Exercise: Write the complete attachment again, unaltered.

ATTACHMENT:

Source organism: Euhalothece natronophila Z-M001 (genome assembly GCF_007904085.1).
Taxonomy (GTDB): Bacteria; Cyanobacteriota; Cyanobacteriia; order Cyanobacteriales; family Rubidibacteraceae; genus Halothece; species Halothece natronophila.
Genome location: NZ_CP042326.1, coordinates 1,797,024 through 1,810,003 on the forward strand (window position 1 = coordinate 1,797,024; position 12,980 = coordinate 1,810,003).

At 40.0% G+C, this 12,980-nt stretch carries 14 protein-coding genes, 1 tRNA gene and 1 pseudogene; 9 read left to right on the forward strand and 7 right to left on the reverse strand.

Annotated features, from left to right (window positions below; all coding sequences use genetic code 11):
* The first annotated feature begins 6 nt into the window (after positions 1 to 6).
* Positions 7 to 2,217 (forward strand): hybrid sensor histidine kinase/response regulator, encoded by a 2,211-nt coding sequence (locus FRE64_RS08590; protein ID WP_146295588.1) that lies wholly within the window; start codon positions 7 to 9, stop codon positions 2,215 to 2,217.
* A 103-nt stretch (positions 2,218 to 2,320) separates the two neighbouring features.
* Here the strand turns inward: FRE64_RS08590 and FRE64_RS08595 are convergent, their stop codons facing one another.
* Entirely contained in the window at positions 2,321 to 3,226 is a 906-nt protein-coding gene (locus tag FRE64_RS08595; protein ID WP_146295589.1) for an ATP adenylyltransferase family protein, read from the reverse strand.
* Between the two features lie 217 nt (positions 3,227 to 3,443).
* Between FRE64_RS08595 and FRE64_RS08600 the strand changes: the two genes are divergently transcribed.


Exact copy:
Source organism: Euhalothece natronophila Z-M001 (genome assembly GCF_007904085.1).
Taxonomy (GTDB): Bacteria; Cyanobacteriota; Cyanobacteriia; order Cyanobacteriales; family Rubidibacteraceae; genus Halothece; species Halothece natronophila.
Genome location: NZ_CP042326.1, coordinates 1,797,024 through 1,810,003 on the forward strand (window position 1 = coordinate 1,797,024; position 12,980 = coordinate 1,810,003).

At 40.0% G+C, this 12,980-nt stretch carries 14 protein-coding genes, 1 tRNA gene and 1 pseudogene; 9 read left to right on the forward strand and 7 right to left on the reverse strand.

Annotated features, from left to right (window positions below; all coding sequences use genetic code 11):
* The first annotated feature begins 6 nt into the window (after positions 1 to 6).
* Positions 7 to 2,217 (forward strand): hybrid sensor histidine kinase/response regulator, encoded by a 2,211-nt coding sequence (locus FRE64_RS08590; protein ID WP_146295588.1) that lies wholly within the window; start codon positions 7 to 9, stop codon positions 2,215 to 2,217.
* A 103-nt stretch (positions 2,218 to 2,320) separates the two neighbouring features.
* Here the strand turns inward: FRE64_RS08590 and FRE64_RS08595 are convergent, their stop codons facing one another.
* Entirely contained in the window at positions 2,321 to 3,226 is a 906-nt protein-coding gene (locus tag FRE64_RS08595; protein ID WP_146295589.1) for an ATP adenylyltransferase family protein, read from the reverse strand.
* Between the two features lie 217 nt (positions 3,227 to 3,443).
* Between FRE64_RS08595 and FRE64_RS08600 the strand changes: the two genes are divergently transcribed.